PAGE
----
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Commentary: Real feminism involves intersectionality

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Kristina Bugante, Editorial Director

Kristina Bugante, Editorial Director

Lately I’ve been noticing that feminism is being gradually (albeit very slowly) accepted by more and more people. I applaud that. In my ideal world, we’re all feminists, tolerant of each other and fighting for the rights of marginalized people.

However, feminism is complicated. There are many misconceptions that surround the label and there are even more misconceptions as to who benefits or who should benefit from feminism.

On International Women’s Day, which occurred last month, I came across a quote that I believe is the solution to every misjudgement of feminism: “Feminism is worthless without intersectionality and inclusion.”

Intersectional feminism is a critical theory that all systems of oppression (sexism, racism, classism, homophobia, transphobia, ableism, etc.) are interconnected. Quite simply, each of these issues shouldn’t be examined separately from another.

The type of feminism that people tend to initially adopt or see is a mainstream, “one-size-fits-all” type of feminism that benefits only white, upper middle-class, educated and cisgendered women. It’s a type of feminism that gives out a laundry list of standards that exclude masses of people — which isn’t what feminism is about in the first place.

Feminism isn’t just about burning your bra or reclaiming the word “b*tch.” Feminism should reach all kinds of people who face all kinds of issues — we should support that Muslim woman who wants to wear her hijab, that trans man who is going through transitioning, that little Asian-American girl who grows up watching stereotyped portrayals of her own people in the media, that non-binary person who doesn’t feel the need to conform to gender roles — how can we empower all groups of marginalized people if we can’t even acknowledge the “—isms” and phobias that they face?

For example, according to the Centers of Disease Control and Prevention, nearly half of all women have or will have experienced sexual violence at some point in their lives. However, according to the National Coalition of Anti-Violence Programs, the murder rate for LGBTQ is now at its highest — 87 percent of those affected were people of color, and transgender people are 28 percent more likely to experience violence than others.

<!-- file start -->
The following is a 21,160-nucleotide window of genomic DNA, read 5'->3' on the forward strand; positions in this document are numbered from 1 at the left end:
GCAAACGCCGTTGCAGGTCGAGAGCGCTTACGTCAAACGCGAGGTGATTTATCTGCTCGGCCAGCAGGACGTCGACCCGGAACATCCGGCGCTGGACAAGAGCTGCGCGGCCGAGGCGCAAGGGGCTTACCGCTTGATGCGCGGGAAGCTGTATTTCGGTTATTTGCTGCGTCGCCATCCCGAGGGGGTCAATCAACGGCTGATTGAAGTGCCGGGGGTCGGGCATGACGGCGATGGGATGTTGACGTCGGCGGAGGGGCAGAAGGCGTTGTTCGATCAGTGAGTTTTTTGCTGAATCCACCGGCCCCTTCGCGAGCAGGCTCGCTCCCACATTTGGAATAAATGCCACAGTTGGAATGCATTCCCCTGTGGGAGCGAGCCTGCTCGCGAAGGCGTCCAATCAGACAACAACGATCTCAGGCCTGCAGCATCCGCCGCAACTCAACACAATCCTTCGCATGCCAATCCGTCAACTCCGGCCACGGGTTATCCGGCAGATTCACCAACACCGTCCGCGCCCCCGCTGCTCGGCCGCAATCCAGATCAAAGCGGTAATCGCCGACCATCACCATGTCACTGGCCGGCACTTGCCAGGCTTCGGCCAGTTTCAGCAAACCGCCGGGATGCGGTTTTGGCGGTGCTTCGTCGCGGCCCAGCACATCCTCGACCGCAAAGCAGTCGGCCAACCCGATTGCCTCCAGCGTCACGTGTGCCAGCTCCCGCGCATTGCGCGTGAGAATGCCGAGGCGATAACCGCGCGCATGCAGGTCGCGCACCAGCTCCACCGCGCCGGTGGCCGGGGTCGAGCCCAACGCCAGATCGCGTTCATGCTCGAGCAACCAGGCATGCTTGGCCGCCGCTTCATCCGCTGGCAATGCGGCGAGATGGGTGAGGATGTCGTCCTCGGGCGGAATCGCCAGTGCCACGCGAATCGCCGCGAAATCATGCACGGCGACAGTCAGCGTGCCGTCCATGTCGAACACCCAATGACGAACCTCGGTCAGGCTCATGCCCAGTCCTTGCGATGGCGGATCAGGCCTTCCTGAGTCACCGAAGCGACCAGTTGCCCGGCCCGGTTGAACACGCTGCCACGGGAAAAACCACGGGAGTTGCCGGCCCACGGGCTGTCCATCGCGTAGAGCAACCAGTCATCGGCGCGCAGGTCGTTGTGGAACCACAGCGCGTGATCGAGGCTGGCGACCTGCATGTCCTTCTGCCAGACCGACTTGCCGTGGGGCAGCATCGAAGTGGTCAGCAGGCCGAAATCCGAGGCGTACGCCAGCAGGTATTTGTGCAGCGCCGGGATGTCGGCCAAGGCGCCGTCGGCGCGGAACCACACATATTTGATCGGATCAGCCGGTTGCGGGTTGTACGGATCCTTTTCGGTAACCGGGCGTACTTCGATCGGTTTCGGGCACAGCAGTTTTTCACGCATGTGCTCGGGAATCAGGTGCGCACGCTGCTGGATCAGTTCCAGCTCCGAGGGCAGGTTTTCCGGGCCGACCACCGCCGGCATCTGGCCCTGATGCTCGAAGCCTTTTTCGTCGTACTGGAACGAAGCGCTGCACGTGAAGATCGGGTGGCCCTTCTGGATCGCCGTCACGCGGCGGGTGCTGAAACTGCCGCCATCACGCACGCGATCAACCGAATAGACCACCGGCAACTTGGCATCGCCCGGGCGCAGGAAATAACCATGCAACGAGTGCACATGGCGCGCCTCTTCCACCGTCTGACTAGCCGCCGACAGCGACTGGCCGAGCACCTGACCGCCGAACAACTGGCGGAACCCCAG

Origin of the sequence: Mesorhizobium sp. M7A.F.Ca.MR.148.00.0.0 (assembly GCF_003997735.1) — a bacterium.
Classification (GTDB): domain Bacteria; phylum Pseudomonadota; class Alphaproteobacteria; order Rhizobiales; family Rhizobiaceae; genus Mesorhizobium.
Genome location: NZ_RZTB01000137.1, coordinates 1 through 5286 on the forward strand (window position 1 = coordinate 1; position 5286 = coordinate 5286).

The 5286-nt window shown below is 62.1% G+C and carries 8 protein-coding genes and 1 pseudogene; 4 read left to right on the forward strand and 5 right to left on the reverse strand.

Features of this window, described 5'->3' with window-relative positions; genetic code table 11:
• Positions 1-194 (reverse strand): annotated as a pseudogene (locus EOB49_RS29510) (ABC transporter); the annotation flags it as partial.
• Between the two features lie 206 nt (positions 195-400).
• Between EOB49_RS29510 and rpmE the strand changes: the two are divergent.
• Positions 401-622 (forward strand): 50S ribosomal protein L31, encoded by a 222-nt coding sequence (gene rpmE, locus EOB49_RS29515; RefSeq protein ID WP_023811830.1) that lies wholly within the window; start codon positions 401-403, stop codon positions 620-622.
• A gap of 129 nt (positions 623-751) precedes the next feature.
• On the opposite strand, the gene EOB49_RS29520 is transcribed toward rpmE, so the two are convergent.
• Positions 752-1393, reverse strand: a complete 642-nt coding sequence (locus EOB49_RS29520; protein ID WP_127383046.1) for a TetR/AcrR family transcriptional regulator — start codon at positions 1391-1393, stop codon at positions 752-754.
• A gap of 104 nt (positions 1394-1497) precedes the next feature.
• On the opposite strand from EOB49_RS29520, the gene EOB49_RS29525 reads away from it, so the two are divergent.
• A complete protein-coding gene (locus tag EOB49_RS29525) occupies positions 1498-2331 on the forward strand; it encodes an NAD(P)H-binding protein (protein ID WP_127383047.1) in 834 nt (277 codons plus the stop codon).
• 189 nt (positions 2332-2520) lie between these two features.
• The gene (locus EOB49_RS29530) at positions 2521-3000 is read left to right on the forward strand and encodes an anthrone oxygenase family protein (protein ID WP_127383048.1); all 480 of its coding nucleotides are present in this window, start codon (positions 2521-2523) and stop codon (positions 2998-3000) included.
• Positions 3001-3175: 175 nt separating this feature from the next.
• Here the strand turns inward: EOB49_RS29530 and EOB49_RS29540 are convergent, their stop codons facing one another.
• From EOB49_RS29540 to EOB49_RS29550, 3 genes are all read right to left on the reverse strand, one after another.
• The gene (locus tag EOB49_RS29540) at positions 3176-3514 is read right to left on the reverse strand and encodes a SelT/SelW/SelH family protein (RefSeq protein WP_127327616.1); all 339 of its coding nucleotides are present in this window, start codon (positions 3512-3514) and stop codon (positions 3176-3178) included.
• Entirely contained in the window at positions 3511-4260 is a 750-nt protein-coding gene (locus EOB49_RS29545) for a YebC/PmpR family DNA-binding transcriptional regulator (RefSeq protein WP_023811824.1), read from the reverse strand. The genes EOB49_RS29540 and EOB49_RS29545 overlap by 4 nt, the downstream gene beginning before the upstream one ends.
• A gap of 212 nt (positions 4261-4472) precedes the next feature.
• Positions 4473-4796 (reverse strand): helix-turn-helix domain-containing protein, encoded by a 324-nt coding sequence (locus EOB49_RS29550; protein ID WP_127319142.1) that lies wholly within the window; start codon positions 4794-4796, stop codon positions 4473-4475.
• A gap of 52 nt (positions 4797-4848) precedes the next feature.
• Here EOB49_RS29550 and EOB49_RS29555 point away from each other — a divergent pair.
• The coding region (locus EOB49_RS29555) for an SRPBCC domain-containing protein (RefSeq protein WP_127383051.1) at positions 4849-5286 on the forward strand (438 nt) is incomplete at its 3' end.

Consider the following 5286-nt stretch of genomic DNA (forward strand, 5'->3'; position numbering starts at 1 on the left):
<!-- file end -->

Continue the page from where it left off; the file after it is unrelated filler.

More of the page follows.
These statistics should bolster the importance of intersectionality and inclusivity in feminism. By saying things such as “race doesn’t matter” or “isn’t important” in issues such as these completely erases others’ identities.

Women of color, transgender, non-binary and disabled people don’t face the same types of struggles and discrimination that white, cisgender women face — so why should we continue to ignore their struggles and try to force them into one type of feminism?

It’s easy to not recognize other people’s struggles if we’re not being directly affected by them. Self-proclaimed feminists, a solution is this: recognize your privilege and figure out how to use that to become a good ally. Don’t denounce issues of race, sexism, ableism and more because it doesn’t affect you. Listen to the grievances of oppressed groups and don’t try to skew the conversation to make it about you. Don’t get angry if someone corrects you or points out your privilege.

Feminism shouldn’t exclude anyone — that defeats the whole purpose of the movement.

Kristina Bugante, a junior journalism major, is editorial director of the Campus Times. She can be reached by email at kristina.bugante@laverne.edu and on Twitter @bugants.

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